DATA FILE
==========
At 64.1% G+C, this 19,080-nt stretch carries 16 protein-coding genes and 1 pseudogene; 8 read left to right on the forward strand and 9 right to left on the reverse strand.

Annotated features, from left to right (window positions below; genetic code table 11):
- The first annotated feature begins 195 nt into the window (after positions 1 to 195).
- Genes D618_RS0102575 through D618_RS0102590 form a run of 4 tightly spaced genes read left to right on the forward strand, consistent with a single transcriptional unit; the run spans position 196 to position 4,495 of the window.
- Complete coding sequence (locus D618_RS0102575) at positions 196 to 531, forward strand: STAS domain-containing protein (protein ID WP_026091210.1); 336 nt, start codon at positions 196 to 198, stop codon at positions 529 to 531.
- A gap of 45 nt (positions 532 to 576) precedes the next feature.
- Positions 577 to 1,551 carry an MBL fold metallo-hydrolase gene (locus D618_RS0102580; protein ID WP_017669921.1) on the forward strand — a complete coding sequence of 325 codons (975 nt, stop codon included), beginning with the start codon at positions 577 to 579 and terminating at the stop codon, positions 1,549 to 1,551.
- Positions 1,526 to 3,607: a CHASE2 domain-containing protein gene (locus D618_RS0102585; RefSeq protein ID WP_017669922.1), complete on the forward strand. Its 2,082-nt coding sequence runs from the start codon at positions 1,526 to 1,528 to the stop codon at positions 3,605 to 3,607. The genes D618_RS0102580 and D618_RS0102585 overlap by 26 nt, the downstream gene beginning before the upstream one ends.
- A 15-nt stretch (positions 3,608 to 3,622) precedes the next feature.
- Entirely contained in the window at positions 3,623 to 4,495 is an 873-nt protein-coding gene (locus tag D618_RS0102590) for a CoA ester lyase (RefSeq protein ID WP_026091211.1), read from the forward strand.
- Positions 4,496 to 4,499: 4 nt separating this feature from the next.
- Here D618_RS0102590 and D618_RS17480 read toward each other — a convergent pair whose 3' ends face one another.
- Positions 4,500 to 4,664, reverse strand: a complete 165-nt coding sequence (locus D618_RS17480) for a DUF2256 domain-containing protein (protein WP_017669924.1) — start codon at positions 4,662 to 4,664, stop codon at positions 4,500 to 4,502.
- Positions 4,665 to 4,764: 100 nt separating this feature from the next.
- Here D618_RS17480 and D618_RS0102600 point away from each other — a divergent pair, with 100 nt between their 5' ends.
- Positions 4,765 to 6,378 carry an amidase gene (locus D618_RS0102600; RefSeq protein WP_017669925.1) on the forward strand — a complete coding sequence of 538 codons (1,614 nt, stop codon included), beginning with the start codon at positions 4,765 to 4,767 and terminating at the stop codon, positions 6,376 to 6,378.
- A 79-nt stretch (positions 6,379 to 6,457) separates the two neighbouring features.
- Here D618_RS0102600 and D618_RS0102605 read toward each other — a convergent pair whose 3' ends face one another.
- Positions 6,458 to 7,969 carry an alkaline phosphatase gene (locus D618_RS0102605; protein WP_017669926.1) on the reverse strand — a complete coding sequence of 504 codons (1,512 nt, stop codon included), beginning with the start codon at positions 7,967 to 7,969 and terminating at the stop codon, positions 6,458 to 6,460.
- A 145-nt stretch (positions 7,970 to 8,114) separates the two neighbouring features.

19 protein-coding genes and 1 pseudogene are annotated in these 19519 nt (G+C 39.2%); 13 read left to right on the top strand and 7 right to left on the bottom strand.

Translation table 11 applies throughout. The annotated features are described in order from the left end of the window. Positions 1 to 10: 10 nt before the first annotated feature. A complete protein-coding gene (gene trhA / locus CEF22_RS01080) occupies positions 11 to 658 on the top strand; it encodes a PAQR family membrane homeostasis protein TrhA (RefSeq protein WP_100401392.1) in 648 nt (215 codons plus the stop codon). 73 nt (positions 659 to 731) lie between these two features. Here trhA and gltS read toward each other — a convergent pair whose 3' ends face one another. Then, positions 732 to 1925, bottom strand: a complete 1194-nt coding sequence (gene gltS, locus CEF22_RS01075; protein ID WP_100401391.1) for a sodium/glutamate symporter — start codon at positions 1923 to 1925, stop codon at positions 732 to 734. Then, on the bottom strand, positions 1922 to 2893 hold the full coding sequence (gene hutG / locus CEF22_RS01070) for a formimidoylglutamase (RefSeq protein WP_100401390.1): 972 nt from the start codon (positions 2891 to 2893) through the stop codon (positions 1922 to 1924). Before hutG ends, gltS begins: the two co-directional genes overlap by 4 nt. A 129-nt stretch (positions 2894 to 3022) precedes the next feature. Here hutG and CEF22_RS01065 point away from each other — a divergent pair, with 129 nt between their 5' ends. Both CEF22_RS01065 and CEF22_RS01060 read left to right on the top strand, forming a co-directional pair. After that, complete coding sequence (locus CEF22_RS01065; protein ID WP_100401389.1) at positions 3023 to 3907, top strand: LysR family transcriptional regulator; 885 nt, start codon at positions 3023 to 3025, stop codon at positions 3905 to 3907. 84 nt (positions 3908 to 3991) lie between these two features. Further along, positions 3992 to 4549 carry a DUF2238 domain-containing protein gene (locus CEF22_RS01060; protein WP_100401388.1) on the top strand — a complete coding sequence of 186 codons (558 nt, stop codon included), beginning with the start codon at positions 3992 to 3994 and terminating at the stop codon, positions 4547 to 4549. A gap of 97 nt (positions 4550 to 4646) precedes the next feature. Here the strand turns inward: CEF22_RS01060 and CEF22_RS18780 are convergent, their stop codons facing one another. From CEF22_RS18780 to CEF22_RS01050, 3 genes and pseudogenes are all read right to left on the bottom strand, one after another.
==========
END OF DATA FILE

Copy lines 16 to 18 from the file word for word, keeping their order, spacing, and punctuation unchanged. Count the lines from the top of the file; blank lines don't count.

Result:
- Positions 4,765 to 6,378 carry an amidase gene (locus D618_RS0102600; RefSeq protein WP_017669925.1) on the forward strand — a complete coding sequence of 538 codons (1,614 nt, stop codon included), beginning with the start codon at positions 4,765 to 4,767 and terminating at the stop codon, positions 6,376 to 6,378.
- A 79-nt stretch (positions 6,379 to 6,457) separates the two neighbouring features.
- Here D618_RS0102600 and D618_RS0102605 read toward each other — a convergent pair whose 3' ends face one another.